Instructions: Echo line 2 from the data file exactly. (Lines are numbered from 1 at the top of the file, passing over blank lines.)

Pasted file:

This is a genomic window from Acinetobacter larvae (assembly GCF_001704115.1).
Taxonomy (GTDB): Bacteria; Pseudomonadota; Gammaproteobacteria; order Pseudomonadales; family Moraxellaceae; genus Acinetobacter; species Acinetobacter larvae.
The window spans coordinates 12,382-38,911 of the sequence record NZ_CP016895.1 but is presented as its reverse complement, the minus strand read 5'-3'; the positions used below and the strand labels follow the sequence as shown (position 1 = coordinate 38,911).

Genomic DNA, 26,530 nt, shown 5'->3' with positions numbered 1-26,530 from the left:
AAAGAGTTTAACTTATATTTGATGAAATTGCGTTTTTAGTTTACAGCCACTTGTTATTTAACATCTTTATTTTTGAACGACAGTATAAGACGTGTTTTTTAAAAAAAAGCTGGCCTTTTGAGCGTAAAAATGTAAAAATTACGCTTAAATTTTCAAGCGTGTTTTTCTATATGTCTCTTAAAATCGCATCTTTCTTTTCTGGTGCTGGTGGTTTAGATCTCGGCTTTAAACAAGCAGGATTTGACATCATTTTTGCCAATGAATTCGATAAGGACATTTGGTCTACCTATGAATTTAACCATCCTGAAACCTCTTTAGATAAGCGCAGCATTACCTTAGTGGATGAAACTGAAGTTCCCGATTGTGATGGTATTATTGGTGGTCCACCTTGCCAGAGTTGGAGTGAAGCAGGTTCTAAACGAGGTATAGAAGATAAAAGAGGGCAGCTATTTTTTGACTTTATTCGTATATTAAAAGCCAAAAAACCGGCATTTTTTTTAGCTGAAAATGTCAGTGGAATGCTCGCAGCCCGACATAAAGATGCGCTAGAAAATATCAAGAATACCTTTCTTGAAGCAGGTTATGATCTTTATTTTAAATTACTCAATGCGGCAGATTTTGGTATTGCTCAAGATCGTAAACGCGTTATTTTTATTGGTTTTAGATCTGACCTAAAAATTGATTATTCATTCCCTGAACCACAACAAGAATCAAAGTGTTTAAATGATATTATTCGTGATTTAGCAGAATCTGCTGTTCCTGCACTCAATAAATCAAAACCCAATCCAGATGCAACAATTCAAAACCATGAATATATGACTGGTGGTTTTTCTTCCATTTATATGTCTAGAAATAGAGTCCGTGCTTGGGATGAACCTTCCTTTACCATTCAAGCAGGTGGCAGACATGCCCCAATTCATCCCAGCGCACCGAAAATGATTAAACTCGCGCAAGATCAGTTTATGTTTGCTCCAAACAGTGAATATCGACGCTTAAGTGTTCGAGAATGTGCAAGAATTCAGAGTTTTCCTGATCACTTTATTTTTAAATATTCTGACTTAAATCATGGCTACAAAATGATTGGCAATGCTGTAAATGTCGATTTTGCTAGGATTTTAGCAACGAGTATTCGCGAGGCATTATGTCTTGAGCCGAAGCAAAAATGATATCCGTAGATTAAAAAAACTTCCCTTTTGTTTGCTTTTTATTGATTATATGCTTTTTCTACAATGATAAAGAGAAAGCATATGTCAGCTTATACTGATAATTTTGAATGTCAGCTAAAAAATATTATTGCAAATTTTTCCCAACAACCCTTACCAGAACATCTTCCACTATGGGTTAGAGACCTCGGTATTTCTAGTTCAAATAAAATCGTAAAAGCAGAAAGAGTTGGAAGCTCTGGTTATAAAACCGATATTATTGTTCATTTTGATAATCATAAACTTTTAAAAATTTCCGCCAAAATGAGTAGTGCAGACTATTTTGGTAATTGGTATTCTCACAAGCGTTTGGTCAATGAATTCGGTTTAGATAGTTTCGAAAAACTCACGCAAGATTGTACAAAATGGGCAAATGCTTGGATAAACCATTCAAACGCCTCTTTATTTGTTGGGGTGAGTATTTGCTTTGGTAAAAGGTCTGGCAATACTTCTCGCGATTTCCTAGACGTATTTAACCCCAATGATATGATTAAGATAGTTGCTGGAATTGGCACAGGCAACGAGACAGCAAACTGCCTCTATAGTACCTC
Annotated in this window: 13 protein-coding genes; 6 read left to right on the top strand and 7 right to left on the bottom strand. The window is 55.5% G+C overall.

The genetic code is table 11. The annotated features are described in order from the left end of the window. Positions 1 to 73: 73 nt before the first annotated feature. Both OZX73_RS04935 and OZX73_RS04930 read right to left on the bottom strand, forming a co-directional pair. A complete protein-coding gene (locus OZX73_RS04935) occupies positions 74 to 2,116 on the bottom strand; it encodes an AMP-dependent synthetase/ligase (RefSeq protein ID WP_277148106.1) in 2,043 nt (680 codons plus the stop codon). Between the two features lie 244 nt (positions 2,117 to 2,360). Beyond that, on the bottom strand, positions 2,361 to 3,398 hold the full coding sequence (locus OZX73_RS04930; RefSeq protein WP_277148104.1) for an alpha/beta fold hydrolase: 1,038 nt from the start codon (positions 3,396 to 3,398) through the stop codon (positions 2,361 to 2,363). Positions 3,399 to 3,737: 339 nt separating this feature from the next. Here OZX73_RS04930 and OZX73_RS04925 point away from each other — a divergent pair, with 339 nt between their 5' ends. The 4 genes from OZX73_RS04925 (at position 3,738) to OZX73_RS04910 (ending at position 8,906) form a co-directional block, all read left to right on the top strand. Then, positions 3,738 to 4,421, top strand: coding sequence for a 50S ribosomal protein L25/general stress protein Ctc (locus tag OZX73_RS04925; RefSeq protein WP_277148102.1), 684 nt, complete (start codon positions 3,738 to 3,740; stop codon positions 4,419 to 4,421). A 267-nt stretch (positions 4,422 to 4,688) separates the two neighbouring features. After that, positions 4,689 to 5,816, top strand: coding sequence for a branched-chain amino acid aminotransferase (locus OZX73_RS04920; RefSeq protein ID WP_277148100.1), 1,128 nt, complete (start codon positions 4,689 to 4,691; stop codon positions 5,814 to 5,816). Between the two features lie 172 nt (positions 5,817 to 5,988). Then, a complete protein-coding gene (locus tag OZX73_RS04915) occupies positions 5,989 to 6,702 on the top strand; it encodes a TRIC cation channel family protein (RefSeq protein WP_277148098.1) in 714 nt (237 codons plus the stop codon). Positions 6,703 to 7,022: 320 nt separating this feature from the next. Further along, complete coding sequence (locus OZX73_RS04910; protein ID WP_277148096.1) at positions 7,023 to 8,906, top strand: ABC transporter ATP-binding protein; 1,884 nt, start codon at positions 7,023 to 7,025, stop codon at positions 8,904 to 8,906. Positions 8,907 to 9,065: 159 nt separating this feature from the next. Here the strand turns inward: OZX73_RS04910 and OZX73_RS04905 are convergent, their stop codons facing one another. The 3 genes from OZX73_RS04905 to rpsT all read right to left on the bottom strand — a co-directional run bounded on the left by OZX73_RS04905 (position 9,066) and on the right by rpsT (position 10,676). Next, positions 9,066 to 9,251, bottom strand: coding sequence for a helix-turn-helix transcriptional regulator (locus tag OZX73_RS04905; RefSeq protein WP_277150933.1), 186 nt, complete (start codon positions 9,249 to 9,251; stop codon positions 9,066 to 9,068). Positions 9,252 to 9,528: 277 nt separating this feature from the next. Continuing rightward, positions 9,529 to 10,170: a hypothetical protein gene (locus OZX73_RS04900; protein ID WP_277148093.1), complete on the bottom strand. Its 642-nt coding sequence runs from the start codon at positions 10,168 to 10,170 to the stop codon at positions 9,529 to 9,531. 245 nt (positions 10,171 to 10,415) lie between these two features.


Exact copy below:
Taxonomy (GTDB): Bacteria; Pseudomonadota; Gammaproteobacteria; order Pseudomonadales; family Moraxellaceae; genus Acinetobacter; species Acinetobacter larvae.